# Machine learning terminology

Created: February 4, 2016 / Updated: March 22, 2020 / Status: in progress / 17 min read (~3297 words)

Machine learning is a complex field and as any other field, it has its share of terminology one needs to get acquainted with to speak with other practitioners more succinctly.

The following is my attempt at describing many of the terms I use on a regular basis. I don't claim many of them are perfect, I would even say that some are potentially wrong, which is the whole reason I am doing this exercise. It is a good way for me to discover holes in my understanding and to fix them.

If you think any of the descriptions below are wrong, feel free to let me know through the comments or a PR/issue on the github repository.

**Activation function** Given a value, the activation **function** returns a value (they are functions after all!). The purpose of activation functions are to return a value based on the sum of all the input arriving at the unit. Certain activation functions will return -1 or 0 for very large negative values and 1 for very large positive values (sigmoid/logistic, tanh or softsign). Other types of activation functions will not saturate (e.g., min to -1 or max to 1), which may cause the network to become unstable due to numerical instability of operations of large numbers against small numbers (or small numbers with small numbers and large numbers with large numbers). #neural-network

**Add-one smoothing** Assign a count of 1 to unseen **n-grams**. This is done so that they at least have a very minor **probability** instead of none. #nlp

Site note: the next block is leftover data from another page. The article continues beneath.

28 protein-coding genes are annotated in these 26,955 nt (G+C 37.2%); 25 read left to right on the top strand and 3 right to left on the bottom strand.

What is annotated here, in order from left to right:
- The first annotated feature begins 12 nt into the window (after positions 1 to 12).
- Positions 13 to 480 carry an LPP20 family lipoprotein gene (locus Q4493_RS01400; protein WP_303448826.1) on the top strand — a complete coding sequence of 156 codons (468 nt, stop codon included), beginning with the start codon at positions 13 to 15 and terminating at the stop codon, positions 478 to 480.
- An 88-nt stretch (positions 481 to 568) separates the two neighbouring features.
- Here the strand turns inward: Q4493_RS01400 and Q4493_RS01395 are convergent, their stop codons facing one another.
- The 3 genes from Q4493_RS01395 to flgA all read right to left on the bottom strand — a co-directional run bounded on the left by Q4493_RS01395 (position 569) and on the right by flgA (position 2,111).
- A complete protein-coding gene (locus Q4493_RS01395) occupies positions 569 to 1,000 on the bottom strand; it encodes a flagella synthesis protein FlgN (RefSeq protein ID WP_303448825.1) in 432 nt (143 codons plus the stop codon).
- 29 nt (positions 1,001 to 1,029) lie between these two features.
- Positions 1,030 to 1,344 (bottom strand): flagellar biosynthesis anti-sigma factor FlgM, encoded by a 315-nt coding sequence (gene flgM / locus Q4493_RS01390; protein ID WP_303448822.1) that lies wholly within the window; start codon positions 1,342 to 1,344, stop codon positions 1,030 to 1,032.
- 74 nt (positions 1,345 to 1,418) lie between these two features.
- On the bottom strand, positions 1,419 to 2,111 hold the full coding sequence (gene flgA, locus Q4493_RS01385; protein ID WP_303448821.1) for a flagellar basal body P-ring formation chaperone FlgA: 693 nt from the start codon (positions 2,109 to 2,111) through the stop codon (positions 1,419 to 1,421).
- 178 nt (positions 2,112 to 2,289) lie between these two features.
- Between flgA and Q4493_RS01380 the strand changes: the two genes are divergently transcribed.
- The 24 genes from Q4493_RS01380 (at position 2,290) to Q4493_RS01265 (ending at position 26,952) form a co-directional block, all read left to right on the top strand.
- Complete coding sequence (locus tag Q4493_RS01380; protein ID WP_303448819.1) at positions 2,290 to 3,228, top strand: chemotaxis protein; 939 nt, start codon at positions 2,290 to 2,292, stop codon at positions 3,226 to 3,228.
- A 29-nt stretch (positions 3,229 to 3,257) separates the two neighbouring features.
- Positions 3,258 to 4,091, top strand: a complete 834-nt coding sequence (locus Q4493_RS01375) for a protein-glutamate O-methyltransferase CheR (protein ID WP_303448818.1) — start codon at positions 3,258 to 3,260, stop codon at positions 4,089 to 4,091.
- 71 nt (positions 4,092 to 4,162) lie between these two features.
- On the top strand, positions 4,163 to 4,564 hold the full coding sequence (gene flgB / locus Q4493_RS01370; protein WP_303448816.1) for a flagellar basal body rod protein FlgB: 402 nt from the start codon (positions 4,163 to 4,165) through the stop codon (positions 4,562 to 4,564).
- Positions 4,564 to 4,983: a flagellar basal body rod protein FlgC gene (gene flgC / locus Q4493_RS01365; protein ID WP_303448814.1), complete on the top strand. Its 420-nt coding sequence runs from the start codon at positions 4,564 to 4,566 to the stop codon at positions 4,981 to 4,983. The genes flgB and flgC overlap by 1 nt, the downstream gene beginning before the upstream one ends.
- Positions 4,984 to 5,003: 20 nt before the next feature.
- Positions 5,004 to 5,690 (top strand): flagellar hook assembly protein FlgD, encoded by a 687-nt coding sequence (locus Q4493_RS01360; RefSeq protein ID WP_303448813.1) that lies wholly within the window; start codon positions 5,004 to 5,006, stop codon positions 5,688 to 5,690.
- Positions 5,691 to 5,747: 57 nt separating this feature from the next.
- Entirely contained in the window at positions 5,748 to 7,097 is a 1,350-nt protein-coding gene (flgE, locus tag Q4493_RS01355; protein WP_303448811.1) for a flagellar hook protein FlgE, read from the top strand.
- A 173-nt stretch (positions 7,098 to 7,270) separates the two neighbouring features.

**BLAS** Basic Linear Algebra Subprograms. Generally, those are optimized **linear algebra** **procedures** that can be executed more efficiently on certain hardware.

**CNN** **Convolutional** **neural network**. A type of neural network **layer** based on the concept of applying **convolutions**. CNNs are useful for translation invariance, that is, they will detect **features** wherever they are located within the image. CNNs are mostly used in the context of vision/image problems or problems where the space structure provides additional information the network may benefit from. #cnn #neural-network

**Convolution** The concept of convolution can be seen as the operation of applying a **filter**/**kernel** on a **tensor**. A convolution is generally the operation of multiplying the **kernel** (another tensor with defined values) at each location in the tensor with the associated cells, then summing all the associated values, which becomes the value of the cell in the produced tensor. #cnn

**Data** A collection of values which can be serialized in binary format.

**Decoder** An abstraction of a **neural network** which takes a compressed **representation** and decompresses it into its original representation. #neural-network

**Derivative**

**Domain** The set of values for which the **function** is defined. #mathematics

**Dimension** Represent the number of numbers one needs to represent a coordinate in a **space**. #mathematics

**Embedding** A **tensor** which purpose is to encode some information in a different space than the input space. For instance, we might be encoding a phrase as a **sequence** of unique integers. We could also transform these sequence of integers into sequence of **vectors** as a pre-processing step, using an embedding that was learned and which converts word indexes into vectors. Embeddings can sometimes be used to create more compact **representations** of their input, such as converting a large **one-hot vector** (rank/length 100<) into a small vector (rank/length 10 for example). #neural-network

**Encoder** An abstraction of a **neural network** that takes an input and compresses it into a more compact **representation**. #neural-network

**Epsilon-greedy strategy/policy** An action in a set of actions $A$ is selected at random with **probability** $\epsilon$ while we may pick the action that gives the maximum amount of reward (greedy) with probability $1 - \epsilon$. #reinforcement-learning

**Example**